Inas Saadi and Usama Adnan, Russia's Religious History from Paganism to Christianity (D.M: Ashurbanipal bookstore, 2019).


Burhamia and its beliefs are represented in the teachings of the upper and priestly classes of the Hindu religion, and Burhamia is the highest class of Indian society, with its own rituals, prayers and remembrance. And it was one of the beliefs that influenced the Turk, like other religions and beliefs.

Gustav Le Bon, The Civilization of India, translated by Adel Zuaiter (Cairo: The Hindawi Foundation, 2014).


Manichaeism emerged from the womb of Persian Magianism, attributed to Mani the Persian, who is said to have been born in 216 AD, and he claimed prophethood, and that the revelation came to him at an early age when he was 12 years old, and his ideas were a mixture between Zoroastrianism, Buddhism, Judaism and Christianity, and he tried to make for himself a holy book as the Gospel. Manichaeism was one of the earliest beliefs and ideas influenced by the Turk of Persian culture.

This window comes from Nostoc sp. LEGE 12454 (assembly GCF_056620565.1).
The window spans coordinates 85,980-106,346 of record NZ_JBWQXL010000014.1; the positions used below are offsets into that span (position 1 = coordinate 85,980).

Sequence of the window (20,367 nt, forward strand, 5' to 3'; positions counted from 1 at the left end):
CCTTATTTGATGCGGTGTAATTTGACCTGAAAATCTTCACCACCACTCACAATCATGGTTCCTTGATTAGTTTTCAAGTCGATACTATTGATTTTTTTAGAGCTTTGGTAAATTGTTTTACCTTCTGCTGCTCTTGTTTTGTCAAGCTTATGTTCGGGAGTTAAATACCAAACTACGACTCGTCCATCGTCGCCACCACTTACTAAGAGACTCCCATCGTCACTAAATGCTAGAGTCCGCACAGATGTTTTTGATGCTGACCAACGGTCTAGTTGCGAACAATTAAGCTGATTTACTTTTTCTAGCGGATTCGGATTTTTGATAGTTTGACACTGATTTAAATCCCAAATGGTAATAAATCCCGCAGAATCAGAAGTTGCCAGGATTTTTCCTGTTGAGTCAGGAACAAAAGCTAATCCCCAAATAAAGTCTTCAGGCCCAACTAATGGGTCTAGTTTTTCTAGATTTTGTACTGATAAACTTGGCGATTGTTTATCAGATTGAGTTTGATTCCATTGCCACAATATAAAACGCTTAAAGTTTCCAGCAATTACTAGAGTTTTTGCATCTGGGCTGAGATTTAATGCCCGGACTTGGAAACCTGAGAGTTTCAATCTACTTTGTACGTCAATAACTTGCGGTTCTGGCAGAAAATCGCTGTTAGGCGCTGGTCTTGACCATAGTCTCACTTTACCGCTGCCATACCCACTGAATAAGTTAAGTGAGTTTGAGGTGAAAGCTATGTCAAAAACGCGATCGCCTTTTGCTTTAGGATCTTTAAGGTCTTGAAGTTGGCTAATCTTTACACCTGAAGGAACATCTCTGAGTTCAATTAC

Gustav Le Bon, The Civilization of India, translated by Adel Zuaiter (Cairo: The Hindawi Foundation, 2014).

1) Tawfiq Al-Tawil, Sufism in Egypt during the Ottoman Era (Egypt: Al-Etimad Press, 1946). 

2) Hanan Al-Maabadi, Sufism and its Effects in Turkey during the Ottoman Era – Presentation and Criticism (PhD Thesis, Umm Al-Qura University, Makkah Al-Mukarramah, 1429 H).

3) Muhammad bin Jarir al-Tabari, History of Nations and Kings (Damascus: Dar Al-Fikr, 1979 AD).